advertisement
 

  Back to Ask the Diabetes Team Ask the Diabetes Team
Question:

From England:

Our 12 year old son, who has Type 1 diabetes, was diagnosed approximately 12 weeks ago. He is out of the honeymoon period and we have adjusted his insulin accordingly. After achieving initial near perfect control regarding his blood sugar and diet, we are experiencing problems with both 'lows' and 'highs'. There seems to be no specific consistency with his blood sugar readings. He is extremely sporty at school but is being 'tempted' by his friends who continually offer him sugary drinks and sweets. Although he is very honest and up-front regarding these 'forbidden fruits', we are very anxious and concerned about the long-term damage that 'high' blood sugars can do. Our son has never refused his finger pricks or injections so, are we worrying unduly?

Answer:

Every parent worries about their children, and when your child has diabetes you just worry more. It's part of the job of being a parent. If you are looking for near perfect control, you are setting yourselves up to be disappointed forever. No one can do that, unless their whole lives revolve around diabetes to the exclusion of everything else. The honeymoon period, where his body was still making its own insulin is now over, and so everything rests on the insulin you give in shots.

Also, there should never be any forbidden foods for people with diabetes. With the ability to count carbs, the choices you have about foods to eat has expanded tremendously. If your son "needs" something to eat, help him figure out how to account for it in his carbs for that meal or snack. Eating these foods at the time of a scheduled meal or snack instead of in between will be helpful.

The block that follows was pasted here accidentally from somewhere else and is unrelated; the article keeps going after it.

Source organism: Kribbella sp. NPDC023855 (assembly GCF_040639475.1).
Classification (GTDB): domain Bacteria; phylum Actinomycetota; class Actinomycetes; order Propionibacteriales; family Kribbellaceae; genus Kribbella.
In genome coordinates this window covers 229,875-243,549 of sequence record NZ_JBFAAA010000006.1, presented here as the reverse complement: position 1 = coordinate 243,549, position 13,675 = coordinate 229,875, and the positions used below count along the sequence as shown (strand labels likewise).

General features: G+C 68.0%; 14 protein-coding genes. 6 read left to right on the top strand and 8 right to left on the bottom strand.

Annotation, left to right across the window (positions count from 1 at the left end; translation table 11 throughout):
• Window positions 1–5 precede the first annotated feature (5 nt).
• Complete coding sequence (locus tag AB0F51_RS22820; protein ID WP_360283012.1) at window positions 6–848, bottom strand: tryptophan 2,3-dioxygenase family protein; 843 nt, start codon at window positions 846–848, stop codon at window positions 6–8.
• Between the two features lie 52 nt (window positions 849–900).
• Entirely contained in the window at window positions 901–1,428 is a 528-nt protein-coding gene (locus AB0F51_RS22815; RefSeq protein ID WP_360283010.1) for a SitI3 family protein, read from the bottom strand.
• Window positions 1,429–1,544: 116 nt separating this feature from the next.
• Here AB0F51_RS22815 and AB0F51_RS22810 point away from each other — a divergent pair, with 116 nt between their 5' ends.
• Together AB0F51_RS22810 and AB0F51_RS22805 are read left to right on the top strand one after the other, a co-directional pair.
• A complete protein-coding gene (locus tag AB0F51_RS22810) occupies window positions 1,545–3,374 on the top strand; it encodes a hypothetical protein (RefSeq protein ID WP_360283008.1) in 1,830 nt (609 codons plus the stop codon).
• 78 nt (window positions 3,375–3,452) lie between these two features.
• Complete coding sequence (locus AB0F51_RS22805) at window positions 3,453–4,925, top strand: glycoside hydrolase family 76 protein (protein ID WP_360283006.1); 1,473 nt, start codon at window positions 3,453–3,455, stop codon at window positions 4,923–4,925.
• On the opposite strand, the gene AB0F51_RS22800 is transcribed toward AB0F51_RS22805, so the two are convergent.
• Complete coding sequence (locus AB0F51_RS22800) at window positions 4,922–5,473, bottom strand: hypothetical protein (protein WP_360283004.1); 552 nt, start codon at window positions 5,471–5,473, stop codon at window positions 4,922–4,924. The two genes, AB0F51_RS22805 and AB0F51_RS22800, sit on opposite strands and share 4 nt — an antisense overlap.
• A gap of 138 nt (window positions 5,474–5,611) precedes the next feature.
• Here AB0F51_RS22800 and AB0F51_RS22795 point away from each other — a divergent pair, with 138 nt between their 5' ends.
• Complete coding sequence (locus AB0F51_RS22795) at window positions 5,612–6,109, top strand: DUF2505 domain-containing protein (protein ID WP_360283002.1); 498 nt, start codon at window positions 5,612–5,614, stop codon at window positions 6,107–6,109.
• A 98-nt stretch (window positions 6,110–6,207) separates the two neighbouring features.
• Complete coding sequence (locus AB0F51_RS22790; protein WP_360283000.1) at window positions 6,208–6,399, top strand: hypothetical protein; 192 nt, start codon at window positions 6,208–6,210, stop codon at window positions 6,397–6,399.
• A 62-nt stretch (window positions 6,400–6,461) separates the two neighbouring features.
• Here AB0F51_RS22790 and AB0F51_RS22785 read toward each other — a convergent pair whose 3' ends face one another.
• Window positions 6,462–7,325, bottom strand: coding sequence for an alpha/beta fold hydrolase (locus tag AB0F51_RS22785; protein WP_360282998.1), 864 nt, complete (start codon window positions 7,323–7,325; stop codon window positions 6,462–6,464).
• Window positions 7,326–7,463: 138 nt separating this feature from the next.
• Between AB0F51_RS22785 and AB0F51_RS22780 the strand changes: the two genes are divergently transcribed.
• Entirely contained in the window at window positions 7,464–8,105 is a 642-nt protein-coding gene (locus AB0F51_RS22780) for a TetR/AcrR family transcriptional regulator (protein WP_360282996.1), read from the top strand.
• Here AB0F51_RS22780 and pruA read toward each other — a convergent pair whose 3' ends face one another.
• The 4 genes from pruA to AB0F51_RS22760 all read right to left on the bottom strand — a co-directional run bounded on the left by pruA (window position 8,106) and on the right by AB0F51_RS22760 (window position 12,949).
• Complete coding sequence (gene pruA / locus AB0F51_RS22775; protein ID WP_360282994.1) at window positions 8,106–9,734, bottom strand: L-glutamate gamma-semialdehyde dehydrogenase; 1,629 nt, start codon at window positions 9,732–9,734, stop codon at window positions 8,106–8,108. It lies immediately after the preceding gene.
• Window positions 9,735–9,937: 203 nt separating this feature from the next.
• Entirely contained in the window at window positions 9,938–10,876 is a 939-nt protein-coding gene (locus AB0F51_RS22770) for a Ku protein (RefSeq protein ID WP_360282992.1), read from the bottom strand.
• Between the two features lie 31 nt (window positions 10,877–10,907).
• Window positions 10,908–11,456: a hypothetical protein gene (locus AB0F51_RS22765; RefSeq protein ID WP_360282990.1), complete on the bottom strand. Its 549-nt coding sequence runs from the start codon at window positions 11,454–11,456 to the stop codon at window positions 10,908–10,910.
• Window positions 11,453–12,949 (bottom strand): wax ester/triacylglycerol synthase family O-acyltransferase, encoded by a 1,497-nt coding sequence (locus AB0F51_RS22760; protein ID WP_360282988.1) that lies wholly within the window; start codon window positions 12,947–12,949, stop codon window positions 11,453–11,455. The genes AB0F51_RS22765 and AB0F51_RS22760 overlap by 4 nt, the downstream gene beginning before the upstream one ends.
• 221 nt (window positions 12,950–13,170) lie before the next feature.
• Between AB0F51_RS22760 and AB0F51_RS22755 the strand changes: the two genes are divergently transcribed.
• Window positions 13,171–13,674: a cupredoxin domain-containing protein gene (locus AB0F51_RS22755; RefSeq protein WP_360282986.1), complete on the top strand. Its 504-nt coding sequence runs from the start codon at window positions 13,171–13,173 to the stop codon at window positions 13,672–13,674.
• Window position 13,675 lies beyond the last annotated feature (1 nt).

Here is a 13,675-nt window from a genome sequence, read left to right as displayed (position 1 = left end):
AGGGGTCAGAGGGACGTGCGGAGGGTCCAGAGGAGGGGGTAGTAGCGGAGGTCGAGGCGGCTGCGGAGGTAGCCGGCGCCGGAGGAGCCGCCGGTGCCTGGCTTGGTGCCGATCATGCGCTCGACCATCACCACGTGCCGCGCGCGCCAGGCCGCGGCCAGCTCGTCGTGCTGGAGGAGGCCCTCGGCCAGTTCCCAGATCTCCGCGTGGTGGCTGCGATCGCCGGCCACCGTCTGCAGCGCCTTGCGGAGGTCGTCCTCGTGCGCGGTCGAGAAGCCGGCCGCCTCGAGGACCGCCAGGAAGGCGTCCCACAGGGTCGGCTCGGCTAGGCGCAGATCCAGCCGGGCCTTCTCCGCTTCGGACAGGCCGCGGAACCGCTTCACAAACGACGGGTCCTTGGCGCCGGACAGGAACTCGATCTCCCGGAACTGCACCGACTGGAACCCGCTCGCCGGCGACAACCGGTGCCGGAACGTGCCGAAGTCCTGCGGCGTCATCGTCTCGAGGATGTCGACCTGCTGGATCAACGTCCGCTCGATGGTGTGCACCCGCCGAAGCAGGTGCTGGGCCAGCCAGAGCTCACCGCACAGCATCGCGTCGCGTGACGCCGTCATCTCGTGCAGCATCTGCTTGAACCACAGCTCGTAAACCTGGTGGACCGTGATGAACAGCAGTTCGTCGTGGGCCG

JWB

DTQ-19991117154459
Original posting 21 Jan 2000
Posted to Daily Care

  
advertisement


                 
  Home Return to Top

Last Updated: Tuesday April 06, 2010 15:09:08
This Internet site provides information of a general nature and is designed for educational purposes only. If you have any concerns about your own health or the health of your child, you should always consult with a physician or other health care professional.

This site is published by T-1 Today, Inc. (d/b/a Children with Diabetes), a 501c3 not-for-profit organization, which is responsible for its contents.
By using this site, you agree to our Terms of Use, Legal Notice, and Privacy Policy.
© Children with Diabetes, Inc. 1995-2015. Comments and Feedback.